G7 Summit: outcomes and challenges for the EU international agenda 2024-2029

15. 06. 2024
AUTHOR: Linda Kalcher and Sara Benedetti Michelangeli

The Borgo Egnazia Summit represented the first international occasion for global leaders to show commitment to the "UAE Consensus", agreed upon at 2023 United Nations (UN) Climate Change Conference (COP28) in Dubai, United Arab Emirates, and the next steps on the phase-out of fossil fuels in their respective national contexts. While some progress was made, the Group of Seven (G7) has failed to provide the clear leadership that would have been needed to incentivise the Group of 20 (G20) and other countries to accelerate their energy transitions.

Submitting new 2035 climate plans by February 2025

The Climate, Energy, and Environment Ministerial meeting (April 2024 in Turin) had confirmed the submission of the new 20235 climate pledges (Nationally Determined Contributions (NDCs)) nine to 12 months before COP30 in November 2025. 

In the Leader’s final communique, the G7 fell short of committing to submit their NDC within the deadline or on time to act as "first movers". In the absence of a clear timeline for the European Union (EU), this jeopardises its climate-champion stance globally, meaning other countries can take the lead on the energy transition.   

Accelerating the energy transition

As agreed at COP28, G7 leaders committed to the achievement of a tripling renewable energy capacity by 2030. However, this pledge does not go hand-in-hand with a domestic renewable tripling capacity in any of the seven major economies. As a result, data shows that, altogether, the G7 countries now target a doubling instead of a tripling of renewables. On fossil fuel phase-out language, the G7 still allows for public investments in gas, with no reference to a halt on this front.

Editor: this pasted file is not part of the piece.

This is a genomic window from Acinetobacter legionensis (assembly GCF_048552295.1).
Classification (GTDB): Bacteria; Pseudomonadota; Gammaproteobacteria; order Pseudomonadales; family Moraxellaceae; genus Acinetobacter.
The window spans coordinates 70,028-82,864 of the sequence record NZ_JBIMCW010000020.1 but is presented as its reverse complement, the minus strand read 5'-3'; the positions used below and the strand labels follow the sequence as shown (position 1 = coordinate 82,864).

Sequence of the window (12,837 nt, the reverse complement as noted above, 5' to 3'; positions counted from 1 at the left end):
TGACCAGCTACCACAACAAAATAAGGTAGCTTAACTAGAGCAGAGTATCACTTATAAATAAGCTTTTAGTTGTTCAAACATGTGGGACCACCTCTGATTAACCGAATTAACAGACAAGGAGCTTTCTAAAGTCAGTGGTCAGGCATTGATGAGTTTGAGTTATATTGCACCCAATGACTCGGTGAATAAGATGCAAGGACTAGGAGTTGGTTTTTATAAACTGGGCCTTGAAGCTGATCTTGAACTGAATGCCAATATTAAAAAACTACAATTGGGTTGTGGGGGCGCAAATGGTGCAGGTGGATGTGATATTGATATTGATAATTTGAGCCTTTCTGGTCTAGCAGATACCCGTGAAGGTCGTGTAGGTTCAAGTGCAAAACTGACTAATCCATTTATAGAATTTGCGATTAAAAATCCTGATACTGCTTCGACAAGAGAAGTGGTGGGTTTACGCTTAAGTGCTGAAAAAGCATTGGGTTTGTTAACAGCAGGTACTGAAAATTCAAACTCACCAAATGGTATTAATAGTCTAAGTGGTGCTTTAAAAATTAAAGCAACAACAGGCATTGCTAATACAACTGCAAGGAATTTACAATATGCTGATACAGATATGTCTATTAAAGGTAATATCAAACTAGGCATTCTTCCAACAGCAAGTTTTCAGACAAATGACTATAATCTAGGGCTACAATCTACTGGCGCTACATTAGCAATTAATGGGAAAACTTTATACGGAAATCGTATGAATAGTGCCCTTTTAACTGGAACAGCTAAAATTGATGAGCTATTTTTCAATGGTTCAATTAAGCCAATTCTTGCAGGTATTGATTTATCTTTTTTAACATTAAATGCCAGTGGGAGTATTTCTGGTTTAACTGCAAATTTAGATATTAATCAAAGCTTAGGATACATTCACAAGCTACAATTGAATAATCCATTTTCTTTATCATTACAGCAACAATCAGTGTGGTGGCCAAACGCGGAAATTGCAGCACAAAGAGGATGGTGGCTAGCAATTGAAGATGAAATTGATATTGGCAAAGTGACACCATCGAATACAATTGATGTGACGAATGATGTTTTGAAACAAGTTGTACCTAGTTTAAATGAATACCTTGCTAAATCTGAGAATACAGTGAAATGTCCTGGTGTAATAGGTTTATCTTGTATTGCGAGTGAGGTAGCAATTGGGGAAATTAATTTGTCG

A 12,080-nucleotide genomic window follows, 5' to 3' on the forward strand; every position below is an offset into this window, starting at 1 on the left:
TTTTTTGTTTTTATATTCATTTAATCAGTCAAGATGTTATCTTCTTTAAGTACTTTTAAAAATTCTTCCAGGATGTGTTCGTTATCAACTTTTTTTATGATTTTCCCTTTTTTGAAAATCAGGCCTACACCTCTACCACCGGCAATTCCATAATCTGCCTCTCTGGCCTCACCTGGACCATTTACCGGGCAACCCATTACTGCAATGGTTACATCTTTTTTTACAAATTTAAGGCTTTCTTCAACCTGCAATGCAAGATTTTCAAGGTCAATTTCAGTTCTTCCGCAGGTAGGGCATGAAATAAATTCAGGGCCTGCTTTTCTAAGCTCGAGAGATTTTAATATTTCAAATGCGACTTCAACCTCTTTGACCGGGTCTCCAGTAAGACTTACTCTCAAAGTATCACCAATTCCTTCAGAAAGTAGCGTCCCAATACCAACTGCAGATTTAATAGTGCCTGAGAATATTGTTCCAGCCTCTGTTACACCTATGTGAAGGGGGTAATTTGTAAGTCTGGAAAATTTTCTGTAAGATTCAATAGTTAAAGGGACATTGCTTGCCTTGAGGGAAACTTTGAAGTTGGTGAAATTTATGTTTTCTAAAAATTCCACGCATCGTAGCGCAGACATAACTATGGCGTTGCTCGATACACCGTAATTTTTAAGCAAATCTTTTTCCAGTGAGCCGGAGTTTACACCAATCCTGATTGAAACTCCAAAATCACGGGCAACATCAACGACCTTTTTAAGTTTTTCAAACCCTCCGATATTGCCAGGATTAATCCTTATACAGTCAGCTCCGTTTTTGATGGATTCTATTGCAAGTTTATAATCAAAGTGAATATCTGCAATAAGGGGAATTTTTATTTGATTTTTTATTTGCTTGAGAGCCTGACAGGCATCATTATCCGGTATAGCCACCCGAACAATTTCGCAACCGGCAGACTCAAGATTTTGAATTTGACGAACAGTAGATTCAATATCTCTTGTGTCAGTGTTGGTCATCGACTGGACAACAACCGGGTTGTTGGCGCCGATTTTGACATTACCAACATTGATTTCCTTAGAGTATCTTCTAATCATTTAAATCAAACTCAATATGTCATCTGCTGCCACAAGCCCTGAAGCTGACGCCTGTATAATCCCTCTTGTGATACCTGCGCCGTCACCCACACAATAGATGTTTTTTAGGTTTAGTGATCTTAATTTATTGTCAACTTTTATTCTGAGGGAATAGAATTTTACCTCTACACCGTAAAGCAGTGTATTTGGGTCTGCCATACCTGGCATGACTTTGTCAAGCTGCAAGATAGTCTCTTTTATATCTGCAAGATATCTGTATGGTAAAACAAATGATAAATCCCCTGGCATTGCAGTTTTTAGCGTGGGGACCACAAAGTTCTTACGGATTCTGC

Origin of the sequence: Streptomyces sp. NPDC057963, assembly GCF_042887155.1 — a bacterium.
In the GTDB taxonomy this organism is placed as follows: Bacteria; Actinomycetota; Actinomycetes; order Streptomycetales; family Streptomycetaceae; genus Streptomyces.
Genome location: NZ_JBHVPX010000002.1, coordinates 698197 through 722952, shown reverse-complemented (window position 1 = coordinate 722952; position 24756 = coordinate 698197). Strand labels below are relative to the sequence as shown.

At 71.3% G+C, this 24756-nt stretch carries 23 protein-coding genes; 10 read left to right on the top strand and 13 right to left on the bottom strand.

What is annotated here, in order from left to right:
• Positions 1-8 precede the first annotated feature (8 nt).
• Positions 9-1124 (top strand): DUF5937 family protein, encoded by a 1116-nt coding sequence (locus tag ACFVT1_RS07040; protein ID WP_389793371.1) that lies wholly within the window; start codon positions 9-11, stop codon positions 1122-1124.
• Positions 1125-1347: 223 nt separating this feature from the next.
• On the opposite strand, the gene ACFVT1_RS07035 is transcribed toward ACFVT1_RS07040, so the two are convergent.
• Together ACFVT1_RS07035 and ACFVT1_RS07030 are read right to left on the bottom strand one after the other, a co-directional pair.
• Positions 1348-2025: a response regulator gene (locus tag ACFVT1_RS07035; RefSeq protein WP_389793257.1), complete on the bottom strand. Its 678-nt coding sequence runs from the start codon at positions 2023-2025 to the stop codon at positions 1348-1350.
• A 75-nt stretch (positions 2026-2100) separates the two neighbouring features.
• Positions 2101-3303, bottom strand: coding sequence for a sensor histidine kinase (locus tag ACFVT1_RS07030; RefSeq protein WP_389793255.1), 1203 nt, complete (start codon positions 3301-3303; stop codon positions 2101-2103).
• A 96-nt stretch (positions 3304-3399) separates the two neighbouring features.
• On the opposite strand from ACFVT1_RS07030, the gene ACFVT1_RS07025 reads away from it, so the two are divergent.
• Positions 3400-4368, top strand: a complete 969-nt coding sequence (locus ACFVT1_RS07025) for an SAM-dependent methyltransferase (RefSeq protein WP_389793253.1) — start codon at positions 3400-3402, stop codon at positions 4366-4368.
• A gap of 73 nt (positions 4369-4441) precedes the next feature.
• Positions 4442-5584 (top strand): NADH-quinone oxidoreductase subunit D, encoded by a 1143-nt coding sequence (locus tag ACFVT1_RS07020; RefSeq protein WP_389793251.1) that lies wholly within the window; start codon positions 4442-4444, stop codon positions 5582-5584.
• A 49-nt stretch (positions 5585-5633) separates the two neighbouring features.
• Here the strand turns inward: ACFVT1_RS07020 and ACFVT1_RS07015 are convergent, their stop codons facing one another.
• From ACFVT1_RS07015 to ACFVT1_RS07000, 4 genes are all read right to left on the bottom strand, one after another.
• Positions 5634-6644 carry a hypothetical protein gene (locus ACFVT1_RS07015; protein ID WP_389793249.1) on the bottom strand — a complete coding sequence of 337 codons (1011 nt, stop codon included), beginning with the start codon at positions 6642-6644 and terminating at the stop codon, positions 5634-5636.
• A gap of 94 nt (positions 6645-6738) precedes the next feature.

The lack of public commitments to an end-date for fossil fuels represents a two-fold challenge for the EU: on the one hand, European energy security could be in jeopardy again if fossil sources from third countries are not adequately replaced with domestic fossil-free energy. On the other hand, continuing to invest in gas would lower the just transition pathway of the EU. Therefore, an end-date is both a geoeconomic and a social tool for the EU energy transition.  

Relations with third countries 

On multilateral cooperation with third countries, the G7 conclusions have seen the birth of  the Energy for Growth Initiative in Africa to develop clean energy infrastructures and supply chains, the initiative including Côte d’Ivoire, Ethiopia, Kenya, Mozambique, Nigeria, Republic of Congo and South Africa. 

Africa is a clear priority for the EU. However, given the constraints of limited resources present in the EU territory, prioritising international economic partnerships with geographically diffused third countries could mobilise flows of public and private finance, therefore scaling up investments for decarbonisation inside and outside the EU.

Irrespective of the G7 outcome, the EU has an opportunity to strengthen its geopolitical and geoeconomic stance in the next five years, using the new European Commission as a starting point to overhaul its international relations.

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